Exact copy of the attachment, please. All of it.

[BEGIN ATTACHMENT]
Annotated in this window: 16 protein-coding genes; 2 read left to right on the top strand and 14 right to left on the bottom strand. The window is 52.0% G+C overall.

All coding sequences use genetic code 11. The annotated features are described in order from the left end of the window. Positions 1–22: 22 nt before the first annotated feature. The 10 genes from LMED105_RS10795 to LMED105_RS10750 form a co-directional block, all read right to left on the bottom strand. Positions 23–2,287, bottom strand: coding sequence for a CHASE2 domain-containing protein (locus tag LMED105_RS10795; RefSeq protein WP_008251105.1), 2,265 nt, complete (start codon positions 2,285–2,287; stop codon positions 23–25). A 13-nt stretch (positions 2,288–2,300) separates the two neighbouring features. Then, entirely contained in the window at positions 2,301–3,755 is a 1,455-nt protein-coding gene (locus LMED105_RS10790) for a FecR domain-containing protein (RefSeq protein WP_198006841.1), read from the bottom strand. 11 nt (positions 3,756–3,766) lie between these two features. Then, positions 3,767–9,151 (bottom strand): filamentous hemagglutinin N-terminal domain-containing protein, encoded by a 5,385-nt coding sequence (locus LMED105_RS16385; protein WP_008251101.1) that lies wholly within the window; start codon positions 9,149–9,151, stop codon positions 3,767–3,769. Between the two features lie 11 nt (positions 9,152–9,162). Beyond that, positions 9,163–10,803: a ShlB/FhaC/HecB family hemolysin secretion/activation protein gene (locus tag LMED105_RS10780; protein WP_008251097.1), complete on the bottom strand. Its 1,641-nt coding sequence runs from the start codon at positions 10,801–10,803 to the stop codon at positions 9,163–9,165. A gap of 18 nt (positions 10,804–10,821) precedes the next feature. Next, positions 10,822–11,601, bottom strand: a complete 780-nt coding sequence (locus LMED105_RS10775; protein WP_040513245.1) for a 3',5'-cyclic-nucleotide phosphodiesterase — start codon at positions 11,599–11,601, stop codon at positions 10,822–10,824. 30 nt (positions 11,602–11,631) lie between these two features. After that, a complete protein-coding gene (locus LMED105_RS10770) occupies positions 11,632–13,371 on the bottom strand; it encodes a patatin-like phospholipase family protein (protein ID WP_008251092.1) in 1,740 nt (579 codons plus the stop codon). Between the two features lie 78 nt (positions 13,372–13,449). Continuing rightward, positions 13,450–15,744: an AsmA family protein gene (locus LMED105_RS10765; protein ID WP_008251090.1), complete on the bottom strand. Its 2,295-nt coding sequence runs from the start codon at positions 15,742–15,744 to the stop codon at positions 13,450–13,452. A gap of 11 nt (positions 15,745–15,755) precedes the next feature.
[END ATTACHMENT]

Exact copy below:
Annotated in this window: 16 protein-coding genes; 2 read left to right on the top strand and 14 right to left on the bottom strand. The window is 52.0% G+C overall.

All coding sequences use genetic code 11. The annotated features are described in order from the left end of the window. Positions 1–22: 22 nt before the first annotated feature. The 10 genes from LMED105_RS10795 to LMED105_RS10750 form a co-directional block, all read right to left on the bottom strand. Positions 23–2,287, bottom strand: coding sequence for a CHASE2 domain-containing protein (locus tag LMED105_RS10795; RefSeq protein WP_008251105.1), 2,265 nt, complete (start codon positions 2,285–2,287; stop codon positions 23–25). A 13-nt stretch (positions 2,288–2,300) separates the two neighbouring features. Then, entirely contained in the window at positions 2,301–3,755 is a 1,455-nt protein-coding gene (locus LMED105_RS10790) for a FecR domain-containing protein (RefSeq protein WP_198006841.1), read from the bottom strand. 11 nt (positions 3,756–3,766) lie between these two features. Then, positions 3,767–9,151 (bottom strand): filamentous hemagglutinin N-terminal domain-containing protein, encoded by a 5,385-nt coding sequence (locus LMED105_RS16385; protein WP_008251101.1) that lies wholly within the window; start codon positions 9,149–9,151, stop codon positions 3,767–3,769. Between the two features lie 11 nt (positions 9,152–9,162). Beyond that, positions 9,163–10,803: a ShlB/FhaC/HecB family hemolysin secretion/activation protein gene (locus tag LMED105_RS10780; protein WP_008251097.1), complete on the bottom strand. Its 1,641-nt coding sequence runs from the start codon at positions 10,801–10,803 to the stop codon at positions 9,163–9,165. A gap of 18 nt (positions 10,804–10,821) precedes the next feature. Next, positions 10,822–11,601, bottom strand: a complete 780-nt coding sequence (locus LMED105_RS10775; protein WP_040513245.1) for a 3',5'-cyclic-nucleotide phosphodiesterase — start codon at positions 11,599–11,601, stop codon at positions 10,822–10,824. 30 nt (positions 11,602–11,631) lie between these two features. After that, a complete protein-coding gene (locus LMED105_RS10770) occupies positions 11,632–13,371 on the bottom strand; it encodes a patatin-like phospholipase family protein (protein ID WP_008251092.1) in 1,740 nt (579 codons plus the stop codon). Between the two features lie 78 nt (positions 13,372–13,449). Continuing rightward, positions 13,450–15,744: an AsmA family protein gene (locus LMED105_RS10765; protein ID WP_008251090.1), complete on the bottom strand. Its 2,295-nt coding sequence runs from the start codon at positions 15,742–15,744 to the stop codon at positions 13,450–13,452. A gap of 11 nt (positions 15,745–15,755) precedes the next feature.